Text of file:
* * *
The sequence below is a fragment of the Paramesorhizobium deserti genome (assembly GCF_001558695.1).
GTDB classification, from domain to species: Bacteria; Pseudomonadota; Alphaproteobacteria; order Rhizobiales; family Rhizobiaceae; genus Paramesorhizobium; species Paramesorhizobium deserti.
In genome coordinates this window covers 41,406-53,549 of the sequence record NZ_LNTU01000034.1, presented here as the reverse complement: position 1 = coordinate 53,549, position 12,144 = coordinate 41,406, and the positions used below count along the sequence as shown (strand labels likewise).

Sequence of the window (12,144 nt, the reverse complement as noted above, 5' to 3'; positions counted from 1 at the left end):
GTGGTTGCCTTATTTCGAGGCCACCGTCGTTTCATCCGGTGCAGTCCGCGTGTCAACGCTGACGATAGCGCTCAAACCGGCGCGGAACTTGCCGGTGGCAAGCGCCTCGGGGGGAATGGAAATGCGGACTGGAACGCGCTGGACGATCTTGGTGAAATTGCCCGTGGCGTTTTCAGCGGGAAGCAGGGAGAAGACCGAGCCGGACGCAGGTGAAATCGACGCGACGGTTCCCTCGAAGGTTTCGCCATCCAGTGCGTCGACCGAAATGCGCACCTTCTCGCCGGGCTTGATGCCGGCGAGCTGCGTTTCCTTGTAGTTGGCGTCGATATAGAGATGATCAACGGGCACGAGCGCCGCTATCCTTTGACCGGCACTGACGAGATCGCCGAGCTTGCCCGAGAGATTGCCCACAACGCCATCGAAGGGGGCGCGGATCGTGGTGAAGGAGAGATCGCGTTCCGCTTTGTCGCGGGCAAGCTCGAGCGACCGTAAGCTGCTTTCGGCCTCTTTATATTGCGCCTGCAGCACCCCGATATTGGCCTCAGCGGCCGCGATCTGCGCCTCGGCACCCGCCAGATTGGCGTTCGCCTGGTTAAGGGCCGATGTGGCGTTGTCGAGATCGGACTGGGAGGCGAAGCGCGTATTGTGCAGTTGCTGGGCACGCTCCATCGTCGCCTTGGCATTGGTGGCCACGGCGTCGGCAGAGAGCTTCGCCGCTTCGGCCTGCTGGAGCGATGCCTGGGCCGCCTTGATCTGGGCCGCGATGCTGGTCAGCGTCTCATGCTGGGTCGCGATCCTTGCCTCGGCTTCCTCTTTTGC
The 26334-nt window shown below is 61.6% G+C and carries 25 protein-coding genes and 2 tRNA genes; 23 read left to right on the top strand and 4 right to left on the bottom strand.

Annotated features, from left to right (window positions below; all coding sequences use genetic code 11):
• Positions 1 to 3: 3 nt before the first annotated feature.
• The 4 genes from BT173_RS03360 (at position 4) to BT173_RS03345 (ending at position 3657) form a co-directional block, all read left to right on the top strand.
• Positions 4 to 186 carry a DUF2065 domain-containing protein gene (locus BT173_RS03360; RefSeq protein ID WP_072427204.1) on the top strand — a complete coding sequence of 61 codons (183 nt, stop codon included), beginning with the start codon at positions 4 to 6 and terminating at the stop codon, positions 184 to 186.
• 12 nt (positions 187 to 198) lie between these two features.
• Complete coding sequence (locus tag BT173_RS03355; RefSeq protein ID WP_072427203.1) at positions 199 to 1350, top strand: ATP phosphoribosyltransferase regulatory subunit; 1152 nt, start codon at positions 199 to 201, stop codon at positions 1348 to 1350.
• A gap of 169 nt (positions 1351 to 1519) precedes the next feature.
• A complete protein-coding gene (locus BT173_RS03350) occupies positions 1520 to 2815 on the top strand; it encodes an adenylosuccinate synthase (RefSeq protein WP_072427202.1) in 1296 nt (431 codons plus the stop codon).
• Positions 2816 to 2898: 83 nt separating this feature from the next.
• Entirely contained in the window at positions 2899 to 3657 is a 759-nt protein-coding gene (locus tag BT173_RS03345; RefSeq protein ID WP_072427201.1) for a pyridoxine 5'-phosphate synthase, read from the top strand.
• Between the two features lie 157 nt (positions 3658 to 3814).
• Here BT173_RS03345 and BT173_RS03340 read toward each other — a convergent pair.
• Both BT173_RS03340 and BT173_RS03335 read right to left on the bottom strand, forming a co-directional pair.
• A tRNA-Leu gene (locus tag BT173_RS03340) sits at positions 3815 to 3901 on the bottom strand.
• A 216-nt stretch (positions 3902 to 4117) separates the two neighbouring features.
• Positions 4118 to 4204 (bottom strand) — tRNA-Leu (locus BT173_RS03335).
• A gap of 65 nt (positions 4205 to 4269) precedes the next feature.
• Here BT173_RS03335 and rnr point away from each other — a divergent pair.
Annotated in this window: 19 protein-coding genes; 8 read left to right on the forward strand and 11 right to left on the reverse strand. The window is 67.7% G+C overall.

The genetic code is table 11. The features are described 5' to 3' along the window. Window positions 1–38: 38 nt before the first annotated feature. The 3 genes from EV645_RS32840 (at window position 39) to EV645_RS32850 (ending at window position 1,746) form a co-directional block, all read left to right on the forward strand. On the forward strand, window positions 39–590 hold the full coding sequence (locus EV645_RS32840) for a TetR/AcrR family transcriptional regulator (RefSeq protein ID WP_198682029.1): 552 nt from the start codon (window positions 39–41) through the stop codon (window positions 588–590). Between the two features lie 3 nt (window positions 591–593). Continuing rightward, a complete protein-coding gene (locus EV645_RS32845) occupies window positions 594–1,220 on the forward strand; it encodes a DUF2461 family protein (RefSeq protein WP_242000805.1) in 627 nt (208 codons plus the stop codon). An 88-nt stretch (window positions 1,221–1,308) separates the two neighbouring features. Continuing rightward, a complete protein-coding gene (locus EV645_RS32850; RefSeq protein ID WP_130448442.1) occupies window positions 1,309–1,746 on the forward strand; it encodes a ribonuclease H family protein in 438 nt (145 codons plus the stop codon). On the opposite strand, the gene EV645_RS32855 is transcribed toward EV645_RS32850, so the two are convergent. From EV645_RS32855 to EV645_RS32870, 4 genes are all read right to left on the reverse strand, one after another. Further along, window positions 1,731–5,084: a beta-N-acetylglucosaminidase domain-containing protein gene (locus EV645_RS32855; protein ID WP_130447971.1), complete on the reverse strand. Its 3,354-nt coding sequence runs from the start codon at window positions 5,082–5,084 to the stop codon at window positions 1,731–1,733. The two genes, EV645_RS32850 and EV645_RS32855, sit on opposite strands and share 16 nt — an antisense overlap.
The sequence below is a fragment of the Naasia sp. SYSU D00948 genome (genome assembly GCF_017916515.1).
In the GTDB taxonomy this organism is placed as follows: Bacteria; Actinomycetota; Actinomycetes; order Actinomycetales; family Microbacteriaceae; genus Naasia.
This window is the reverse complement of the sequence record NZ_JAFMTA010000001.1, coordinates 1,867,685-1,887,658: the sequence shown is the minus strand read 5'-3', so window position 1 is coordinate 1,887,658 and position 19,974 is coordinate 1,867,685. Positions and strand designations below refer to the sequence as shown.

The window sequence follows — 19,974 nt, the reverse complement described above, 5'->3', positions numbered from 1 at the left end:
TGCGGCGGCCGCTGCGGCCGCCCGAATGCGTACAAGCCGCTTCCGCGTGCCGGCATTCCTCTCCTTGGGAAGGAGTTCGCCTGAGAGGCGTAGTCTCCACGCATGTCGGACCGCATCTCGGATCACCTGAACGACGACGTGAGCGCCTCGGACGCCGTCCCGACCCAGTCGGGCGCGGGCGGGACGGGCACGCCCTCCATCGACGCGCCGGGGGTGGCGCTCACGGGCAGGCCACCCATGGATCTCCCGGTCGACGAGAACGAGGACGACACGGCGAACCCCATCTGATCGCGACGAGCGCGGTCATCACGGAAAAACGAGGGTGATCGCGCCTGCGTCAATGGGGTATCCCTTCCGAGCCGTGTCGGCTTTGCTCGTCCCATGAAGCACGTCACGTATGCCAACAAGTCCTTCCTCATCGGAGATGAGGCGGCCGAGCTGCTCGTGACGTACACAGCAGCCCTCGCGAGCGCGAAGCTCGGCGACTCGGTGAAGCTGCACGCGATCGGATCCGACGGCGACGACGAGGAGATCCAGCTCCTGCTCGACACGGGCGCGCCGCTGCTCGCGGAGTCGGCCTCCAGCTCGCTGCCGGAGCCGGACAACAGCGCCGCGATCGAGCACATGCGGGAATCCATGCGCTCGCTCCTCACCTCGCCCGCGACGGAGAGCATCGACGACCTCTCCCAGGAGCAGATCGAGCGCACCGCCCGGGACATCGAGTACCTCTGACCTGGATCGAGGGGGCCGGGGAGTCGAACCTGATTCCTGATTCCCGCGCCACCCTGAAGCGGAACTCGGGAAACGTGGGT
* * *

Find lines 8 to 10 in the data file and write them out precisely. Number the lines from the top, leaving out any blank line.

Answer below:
• Positions 1 to 3: 3 nt before the first annotated feature.
• The 4 genes from BT173_RS03360 (at position 4) to BT173_RS03345 (ending at position 3657) form a co-directional block, all read left to right on the top strand.
• Positions 4 to 186 carry a DUF2065 domain-containing protein gene (locus BT173_RS03360; RefSeq protein ID WP_072427204.1) on the top strand — a complete coding sequence of 61 codons (183 nt, stop codon included), beginning with the start codon at positions 4 to 6 and terminating at the stop codon, positions 184 to 186.